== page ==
Like all relationships, our partnerships at origin require time and energy. Each party has to contribute to the relationship for it to work, our partners expect as much from us as we do from them. And like all relationships, they are tested from time to time. So why do we place so much importance on building and maintaining these relationships.


Alexander from Tropiq Ethiopia with our partner Ayidefer.

The personal story

The better we know our partners the more coffee information we have to share with our customers. According to Gabriella Runesson, co-founder of Morgon Coffee Roasters, this is one of the most important things a sourcing company can deliver. 

”Most people are just drinking coffee and someone has to tell them where this cup came from. This is why, when we buy green beans, we expect our partners to provide personal information beyond the altitude or drying table number,” she said. 

Talking about the person behind the coffee is crucially important to Elinor, the designer of  Morgon Coffee Roasters’ distinctive bags. Elinor believes that people should understand why they are paying a better price for a specialty cup of coffee, and this understanding comes from the personal and detailed information provided directly from the origin. 

“If we want to change the way people drink coffee we need to make it personal. Consumers must understand the people behind the coffee. This narrative is really important and it integrates transparency in the value chain chain. In the end, the consumer enjoys the cup of coffee even more,” the designer said. 

Elinor and Gabriella from Morgon Coffee Roasters, with Mr. Kedir Bali.

Keeping on top of the harvest

The Tropiq teams at origin make regular visits to all the partners we work with. In Ethiopia these visits usually take place at different stages of production. We make several trips between mid-November to the end of December, then again in January and February.

During the first visit we look to see how well our partners are preparing for the first delivery of cherry. We look at every criteria that involves harvesting, processing and stocking cherries. For example, what improvements have our partners made to the neighbouring community? How many drying tables have they built for the season?

In the second trip we look to see how well they are managing the harvest, and follow up on various projects. In the case of Haru Washing Station in Yirgacheffe, managed by the Kanketi family, the site distributes organic fertilisers to neighbouring smallholders. Regular visits allow us to check on the progress of this project, and the value it provides for the farmer.

By making the time to visit regularly in person, we’re showing our commitment to our partners, which in turn leads to regular updates from them between visits and throughout the season.

At Foge Washing Station, Alexander explains the importance of the selective picking before processing.

Quality Assurance

General Manager of Tropiq Ethiopia, Alexander Hansen, says controlling quality during the coffee’s journey, from selective harvesting to exportable green is one of the biggest challenges of coffee buying in Ethiopia. This is often where our long term relationships are tested because so much can go wrong.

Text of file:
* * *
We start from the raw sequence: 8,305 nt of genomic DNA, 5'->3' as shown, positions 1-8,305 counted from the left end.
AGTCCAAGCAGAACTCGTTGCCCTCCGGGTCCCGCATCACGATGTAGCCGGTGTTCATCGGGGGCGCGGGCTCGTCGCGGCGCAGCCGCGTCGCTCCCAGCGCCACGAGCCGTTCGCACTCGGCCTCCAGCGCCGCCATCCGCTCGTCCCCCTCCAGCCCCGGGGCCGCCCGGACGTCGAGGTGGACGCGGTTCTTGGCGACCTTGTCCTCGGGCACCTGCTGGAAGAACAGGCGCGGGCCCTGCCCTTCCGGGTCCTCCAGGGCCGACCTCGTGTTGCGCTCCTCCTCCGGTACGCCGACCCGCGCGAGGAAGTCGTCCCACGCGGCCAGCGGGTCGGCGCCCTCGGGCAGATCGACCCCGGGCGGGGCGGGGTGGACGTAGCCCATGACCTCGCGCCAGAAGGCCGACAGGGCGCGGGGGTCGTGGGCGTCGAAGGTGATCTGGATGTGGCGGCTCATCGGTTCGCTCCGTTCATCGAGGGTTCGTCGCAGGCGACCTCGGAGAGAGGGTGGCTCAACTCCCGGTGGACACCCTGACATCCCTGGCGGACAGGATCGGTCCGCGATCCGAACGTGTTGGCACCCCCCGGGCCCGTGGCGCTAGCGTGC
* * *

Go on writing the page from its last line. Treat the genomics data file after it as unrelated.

There is no guarantee, but there is a better chance of maintaining quality with regular dialogue, and improvements made by our partners directly at the field, site or warehouse. That, according to Alex, is one of the reasons why a long-term relationship is so important.

Building new relationships

One example of a new relationship we are nurturing is with the coffee representative, Ayidefer. Born in Gedeo, Ayidefer, who studied accounting at the Ethiopian Adventist College, worked for the Yirgacheffe Union for eleven years before going solo. 

Ayidefer has a good understanding of our needs, both in terms of relationships and quality. Through Ayidefer, we met Mr. Kebede, Mr Kedir and Mr. Balesi, three quality focused farmer/producers with their own exporter license. Not only do their coffees meet our quality criteria, these farmers were also looking for long-term buyers, making them ideal partners for us. Ayidefer is able to communicate our suggestions for harvesting and processing high quality coffee. He also maintains the conversation throughout the season about the harvest conditions as well as improvements that are made on the farms.


From the left, Mr. Kebede, Mr Kedir and Mr. Balesi in Gedeo.

Our contribution to the relationship

What do we need to do in these, and all relationships with our farming partners? Pay fairer prices is a good start. On many fronts we are pushing for higher prices, including through a transparency project we’re working on with our sister company, the importer Nordic Approach.

We also try and pre-contract coffee where possible. These contracts act as guarantees that help our partners obtain financing at the beginning of the season so they can invest in their harvest.  

In telling the farmers’ stories, we strive to be accurate, above all else, but also to convey the farmers’ and producers’ dedication, professionalism, and commitment to coffee. We hope to shine a light on that very first step in the supply chain, and recognise the true value of our partners’ work.

Mr. Balesi is 65 years old and dreams of establishing his own washing station, becoming a high quality producer, processor and exporter.